The world's leading EV is angling to get into the lithium refining game.
In a letter to the Texas Comptroller’s Office, Tesla said it is “evaluating the possible development of a battery-grade lithium hydroxide refining facility” in the state in order to supply its own battery factories with the mineral critical for battery-making. Prices of lithium, as well as of other minerals needed for the energy transition, have skyrocketed in recent years.
Getting into lithium refining has been on the mind of Tesla CEO and founder Elon Musk for a while. In April, he tweeted that the “price of lithium has gone to insane levels” and that Tesla “might actually have to get into the mining [and] refining directly at scale” if things do not improve. On a company earnings call in July, he encouraged entrepreneurs to explore lithium refining and described it as a “license to print money,” given the dearth of capacity.
If the company’s application is approved and the facility gets built, it would be “the first of its kind in North America,” Tesla said. Construction on the facility could begin as soon as the fourth quarter of this year, and could be ready for commercial operations by the end of 2024, the company added.
While Tesla explicitly stated that it is still evaluating the project’s feasibility and it remains in very early stages, the application represents the company’s attempt to get the state to offer a break on local property taxes for the potential plant. Tesla is evaluating a site in Nueces County, Texas, though the company said in the letter that it is also looking at one in Louisiana. The only necessity, Tesla said, is Gulf Coast shipping channel access.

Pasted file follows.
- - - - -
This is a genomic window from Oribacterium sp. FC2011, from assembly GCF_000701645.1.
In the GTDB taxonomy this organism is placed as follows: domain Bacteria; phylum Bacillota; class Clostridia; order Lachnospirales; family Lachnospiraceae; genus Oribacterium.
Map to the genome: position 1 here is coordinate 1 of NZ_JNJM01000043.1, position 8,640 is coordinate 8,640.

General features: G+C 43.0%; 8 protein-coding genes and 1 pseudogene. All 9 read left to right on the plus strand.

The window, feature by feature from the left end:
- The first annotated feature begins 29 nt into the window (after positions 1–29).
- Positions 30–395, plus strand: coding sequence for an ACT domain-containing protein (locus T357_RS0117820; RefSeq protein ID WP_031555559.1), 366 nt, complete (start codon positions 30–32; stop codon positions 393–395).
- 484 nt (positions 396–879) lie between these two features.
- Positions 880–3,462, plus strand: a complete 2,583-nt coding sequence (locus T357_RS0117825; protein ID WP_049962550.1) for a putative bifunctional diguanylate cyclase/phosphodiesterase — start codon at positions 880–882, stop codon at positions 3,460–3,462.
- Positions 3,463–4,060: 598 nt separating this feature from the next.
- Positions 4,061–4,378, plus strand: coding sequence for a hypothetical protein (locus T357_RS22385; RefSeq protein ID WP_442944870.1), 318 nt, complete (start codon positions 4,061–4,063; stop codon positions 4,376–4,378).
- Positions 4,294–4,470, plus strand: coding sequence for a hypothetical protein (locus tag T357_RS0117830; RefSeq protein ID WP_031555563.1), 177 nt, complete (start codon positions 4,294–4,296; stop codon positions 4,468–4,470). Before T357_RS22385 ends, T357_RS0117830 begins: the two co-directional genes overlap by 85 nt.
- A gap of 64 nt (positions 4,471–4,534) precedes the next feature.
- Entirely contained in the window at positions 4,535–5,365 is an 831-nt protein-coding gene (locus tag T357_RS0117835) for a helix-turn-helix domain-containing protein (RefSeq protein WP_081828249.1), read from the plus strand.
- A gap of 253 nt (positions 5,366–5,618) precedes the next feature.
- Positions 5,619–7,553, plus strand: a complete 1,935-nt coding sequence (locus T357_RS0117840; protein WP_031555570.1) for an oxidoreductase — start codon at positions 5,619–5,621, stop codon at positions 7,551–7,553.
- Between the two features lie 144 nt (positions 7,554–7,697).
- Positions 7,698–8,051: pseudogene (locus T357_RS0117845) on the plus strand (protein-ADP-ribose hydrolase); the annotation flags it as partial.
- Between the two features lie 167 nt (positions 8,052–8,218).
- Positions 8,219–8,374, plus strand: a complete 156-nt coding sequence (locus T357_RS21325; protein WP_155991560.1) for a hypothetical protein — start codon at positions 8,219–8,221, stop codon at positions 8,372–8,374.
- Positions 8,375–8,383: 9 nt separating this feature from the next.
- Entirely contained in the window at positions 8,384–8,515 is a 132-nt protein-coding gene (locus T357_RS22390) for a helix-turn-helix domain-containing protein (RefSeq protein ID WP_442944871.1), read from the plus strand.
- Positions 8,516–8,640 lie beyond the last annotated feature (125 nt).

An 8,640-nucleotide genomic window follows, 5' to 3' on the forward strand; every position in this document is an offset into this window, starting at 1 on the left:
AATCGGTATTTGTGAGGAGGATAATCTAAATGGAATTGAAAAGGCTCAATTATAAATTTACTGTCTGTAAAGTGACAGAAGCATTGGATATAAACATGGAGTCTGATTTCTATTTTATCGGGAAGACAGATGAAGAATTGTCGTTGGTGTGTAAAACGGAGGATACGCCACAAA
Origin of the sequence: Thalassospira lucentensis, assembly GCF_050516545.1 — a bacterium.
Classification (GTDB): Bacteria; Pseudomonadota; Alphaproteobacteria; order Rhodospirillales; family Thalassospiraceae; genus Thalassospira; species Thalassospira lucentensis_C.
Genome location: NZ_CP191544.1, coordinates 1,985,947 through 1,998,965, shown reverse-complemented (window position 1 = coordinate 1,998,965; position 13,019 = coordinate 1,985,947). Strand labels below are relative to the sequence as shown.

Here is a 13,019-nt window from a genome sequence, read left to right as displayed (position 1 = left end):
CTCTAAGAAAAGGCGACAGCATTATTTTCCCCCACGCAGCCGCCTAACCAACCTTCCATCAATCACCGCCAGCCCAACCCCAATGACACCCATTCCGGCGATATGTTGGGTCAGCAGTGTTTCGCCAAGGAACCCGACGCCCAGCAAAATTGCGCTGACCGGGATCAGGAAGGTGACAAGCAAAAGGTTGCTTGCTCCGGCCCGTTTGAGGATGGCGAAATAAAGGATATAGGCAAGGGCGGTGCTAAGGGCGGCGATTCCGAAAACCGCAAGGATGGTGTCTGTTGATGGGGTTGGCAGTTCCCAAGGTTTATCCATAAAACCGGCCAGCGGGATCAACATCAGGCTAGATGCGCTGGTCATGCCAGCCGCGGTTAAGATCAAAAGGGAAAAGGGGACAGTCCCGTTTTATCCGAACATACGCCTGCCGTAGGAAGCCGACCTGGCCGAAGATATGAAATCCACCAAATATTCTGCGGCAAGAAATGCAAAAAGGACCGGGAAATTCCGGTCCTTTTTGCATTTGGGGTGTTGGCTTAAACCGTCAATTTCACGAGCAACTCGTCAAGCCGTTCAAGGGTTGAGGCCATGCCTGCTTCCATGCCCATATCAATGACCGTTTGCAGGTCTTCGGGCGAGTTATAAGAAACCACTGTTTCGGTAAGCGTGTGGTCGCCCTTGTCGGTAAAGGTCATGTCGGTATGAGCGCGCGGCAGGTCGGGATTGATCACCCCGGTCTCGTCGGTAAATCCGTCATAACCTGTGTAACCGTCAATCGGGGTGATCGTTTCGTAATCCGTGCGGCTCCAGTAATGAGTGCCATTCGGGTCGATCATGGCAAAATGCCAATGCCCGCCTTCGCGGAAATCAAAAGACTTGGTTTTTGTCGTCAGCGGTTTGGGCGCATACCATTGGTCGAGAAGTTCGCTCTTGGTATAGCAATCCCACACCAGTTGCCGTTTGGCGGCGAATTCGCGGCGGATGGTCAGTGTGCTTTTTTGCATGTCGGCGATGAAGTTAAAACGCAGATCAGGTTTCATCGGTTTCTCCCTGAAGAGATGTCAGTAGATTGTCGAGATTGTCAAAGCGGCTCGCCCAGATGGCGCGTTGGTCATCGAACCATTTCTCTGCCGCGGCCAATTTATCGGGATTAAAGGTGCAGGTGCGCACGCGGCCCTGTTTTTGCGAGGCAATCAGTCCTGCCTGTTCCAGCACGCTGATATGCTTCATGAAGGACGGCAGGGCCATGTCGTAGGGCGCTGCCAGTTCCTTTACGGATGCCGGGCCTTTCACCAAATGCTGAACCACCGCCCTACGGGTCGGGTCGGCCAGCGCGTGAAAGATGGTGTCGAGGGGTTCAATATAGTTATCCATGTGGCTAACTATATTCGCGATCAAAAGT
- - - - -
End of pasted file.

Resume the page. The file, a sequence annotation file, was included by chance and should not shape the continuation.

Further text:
Tesla certainly is not alone in prioritizing lithium access. As legacy automakers crowd into the EV market that Tesla has dominated for more than a decade, securing battery supplies has been top of mind industrywide.
In light of Ford’s goal of building 2 million EVs per year by the end of 2026, the company made a number of agreements in July to buy raw materials for its batteries. The bulk of these are with Chinese and Korean companies, including one particularly prominent deal with the Chinese company Contemporary Amperex Technology Co. Limited, the largest battery-pack supplier in the world. A mere week later, GM followed suit with its own slew of agreements with its own suppliers.
The lack of U.S. representation among these large suppliers of battery raw materials underscores the fact that the country lacks a domestic supply chain for battery materials and components that major automakers are increasingly demanding. While there are small mining operations, refining (especially for lithium) currently happens exclusively overseas.But that may be about to change, and not just because Tesla is weighing whether to enter the refinery fray. In May, the Biden administration announced investments of nearly $3.2 billion in lithium-ion battery manufacturing, processing and recycling on U.S. soil. Meanwhile, the Inflation Reduction Act also included an influx of cash for the sector. The law also requires automakers to source a growing percentage of their domestic battery components and materials for their EVs if they want the vehicles to qualify them to qualify for tax credits.